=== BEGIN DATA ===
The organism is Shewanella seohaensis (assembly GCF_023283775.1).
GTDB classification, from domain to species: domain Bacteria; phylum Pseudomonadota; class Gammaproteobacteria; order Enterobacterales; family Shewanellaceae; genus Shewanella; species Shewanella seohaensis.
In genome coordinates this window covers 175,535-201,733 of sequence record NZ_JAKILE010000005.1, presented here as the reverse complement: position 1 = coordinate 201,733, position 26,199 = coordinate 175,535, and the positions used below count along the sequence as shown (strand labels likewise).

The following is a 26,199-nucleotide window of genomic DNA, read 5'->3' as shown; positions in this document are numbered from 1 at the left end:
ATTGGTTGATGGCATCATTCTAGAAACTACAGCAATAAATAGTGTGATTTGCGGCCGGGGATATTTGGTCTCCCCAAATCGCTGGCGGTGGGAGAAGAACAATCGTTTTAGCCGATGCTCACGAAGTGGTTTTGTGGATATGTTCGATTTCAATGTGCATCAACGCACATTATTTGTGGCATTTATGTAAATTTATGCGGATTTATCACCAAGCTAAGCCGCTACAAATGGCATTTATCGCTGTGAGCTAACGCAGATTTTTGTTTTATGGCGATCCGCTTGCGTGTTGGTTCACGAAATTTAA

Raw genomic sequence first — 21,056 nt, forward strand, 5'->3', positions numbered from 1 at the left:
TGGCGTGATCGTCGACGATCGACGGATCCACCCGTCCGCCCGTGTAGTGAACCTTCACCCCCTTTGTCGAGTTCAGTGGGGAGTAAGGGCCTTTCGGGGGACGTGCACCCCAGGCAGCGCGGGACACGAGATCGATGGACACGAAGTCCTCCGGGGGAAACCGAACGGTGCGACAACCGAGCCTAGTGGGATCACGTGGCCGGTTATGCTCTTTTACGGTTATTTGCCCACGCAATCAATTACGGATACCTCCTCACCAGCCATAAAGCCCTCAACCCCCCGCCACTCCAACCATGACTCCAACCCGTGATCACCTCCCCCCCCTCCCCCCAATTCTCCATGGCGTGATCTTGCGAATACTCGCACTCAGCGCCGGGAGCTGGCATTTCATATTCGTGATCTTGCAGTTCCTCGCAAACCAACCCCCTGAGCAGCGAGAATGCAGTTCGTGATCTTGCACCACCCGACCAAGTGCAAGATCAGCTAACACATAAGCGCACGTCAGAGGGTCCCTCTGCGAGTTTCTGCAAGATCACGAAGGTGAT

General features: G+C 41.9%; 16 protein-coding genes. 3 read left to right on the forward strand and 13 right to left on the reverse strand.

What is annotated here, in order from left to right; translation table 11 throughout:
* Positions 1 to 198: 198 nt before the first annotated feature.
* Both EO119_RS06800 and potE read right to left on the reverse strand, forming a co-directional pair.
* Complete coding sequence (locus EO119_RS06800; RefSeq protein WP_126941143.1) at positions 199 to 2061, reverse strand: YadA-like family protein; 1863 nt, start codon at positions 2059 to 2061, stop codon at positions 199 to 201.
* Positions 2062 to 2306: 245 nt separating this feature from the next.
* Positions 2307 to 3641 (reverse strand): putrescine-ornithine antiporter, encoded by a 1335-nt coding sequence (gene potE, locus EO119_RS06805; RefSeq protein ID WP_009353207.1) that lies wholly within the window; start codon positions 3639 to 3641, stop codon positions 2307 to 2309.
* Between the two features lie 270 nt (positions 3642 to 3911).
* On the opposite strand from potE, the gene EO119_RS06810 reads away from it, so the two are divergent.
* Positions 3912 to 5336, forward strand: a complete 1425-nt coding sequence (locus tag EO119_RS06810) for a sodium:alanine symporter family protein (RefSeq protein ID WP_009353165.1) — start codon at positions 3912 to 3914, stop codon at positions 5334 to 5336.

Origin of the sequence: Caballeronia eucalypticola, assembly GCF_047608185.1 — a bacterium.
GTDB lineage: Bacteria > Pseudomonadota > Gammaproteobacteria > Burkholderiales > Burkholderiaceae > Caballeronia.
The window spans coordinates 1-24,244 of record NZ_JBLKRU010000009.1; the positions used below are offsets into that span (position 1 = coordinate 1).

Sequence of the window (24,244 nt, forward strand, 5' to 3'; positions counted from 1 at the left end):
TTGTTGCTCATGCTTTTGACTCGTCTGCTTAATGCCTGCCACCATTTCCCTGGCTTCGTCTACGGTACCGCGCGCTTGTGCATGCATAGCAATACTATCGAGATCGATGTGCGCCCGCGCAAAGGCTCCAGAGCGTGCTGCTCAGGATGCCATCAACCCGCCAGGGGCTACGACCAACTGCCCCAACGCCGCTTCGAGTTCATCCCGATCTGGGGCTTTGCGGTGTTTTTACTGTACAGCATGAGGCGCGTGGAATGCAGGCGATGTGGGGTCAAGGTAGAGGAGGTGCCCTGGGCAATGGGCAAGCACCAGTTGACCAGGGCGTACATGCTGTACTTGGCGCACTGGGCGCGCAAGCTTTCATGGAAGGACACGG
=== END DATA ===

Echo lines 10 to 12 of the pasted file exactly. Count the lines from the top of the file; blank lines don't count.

* Positions 1 to 198: 198 nt before the first annotated feature.
* Both EO119_RS06800 and potE read right to left on the reverse strand, forming a co-directional pair.
* Complete coding sequence (locus EO119_RS06800; RefSeq protein WP_126941143.1) at positions 199 to 2061, reverse strand: YadA-like family protein; 1863 nt, start codon at positions 2059 to 2061, stop codon at positions 199 to 201.